This paper argues for the inclusion of data from Australian studies of bilingualism and trilingualism in the Australian National Corpus. The paper underlines the importance of comparative corpora of community languages with varying typologies in contact, migration vintages, generations, and differing sociolinguistic histories. It points to theoretical advances that have resulted from such comparisons. As the great diversity of language contacts in Australia has generated research on an increasing range of languages, it would be a waste not to preserve the data for further research. Also, there is some overlap between ethnolectal Australian English and bilingual data. Much of the language contact data will be lost if it cannot be incorporated into the national corpus.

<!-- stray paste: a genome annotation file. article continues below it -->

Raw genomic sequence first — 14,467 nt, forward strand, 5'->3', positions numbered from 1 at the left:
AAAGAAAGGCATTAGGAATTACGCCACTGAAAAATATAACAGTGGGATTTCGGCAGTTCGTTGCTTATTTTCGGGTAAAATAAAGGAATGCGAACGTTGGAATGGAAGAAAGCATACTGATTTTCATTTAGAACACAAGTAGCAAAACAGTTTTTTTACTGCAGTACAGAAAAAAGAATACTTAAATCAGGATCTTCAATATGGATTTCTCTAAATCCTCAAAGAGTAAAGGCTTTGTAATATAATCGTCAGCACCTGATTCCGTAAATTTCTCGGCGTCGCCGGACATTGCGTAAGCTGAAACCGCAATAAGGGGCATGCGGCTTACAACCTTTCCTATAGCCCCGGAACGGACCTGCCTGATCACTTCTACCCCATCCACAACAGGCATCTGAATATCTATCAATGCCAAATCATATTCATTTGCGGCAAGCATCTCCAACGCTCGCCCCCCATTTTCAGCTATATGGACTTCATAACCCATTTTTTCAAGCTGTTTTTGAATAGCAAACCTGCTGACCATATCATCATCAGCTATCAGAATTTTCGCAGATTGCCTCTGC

Selected Proceedings of the 2008 HCSNet Workshop on Designing the Australian National Corpus: Mustering Languages
edited by Michael Haugh, Kate Burridge, Jean Mulder, and Pam Peters
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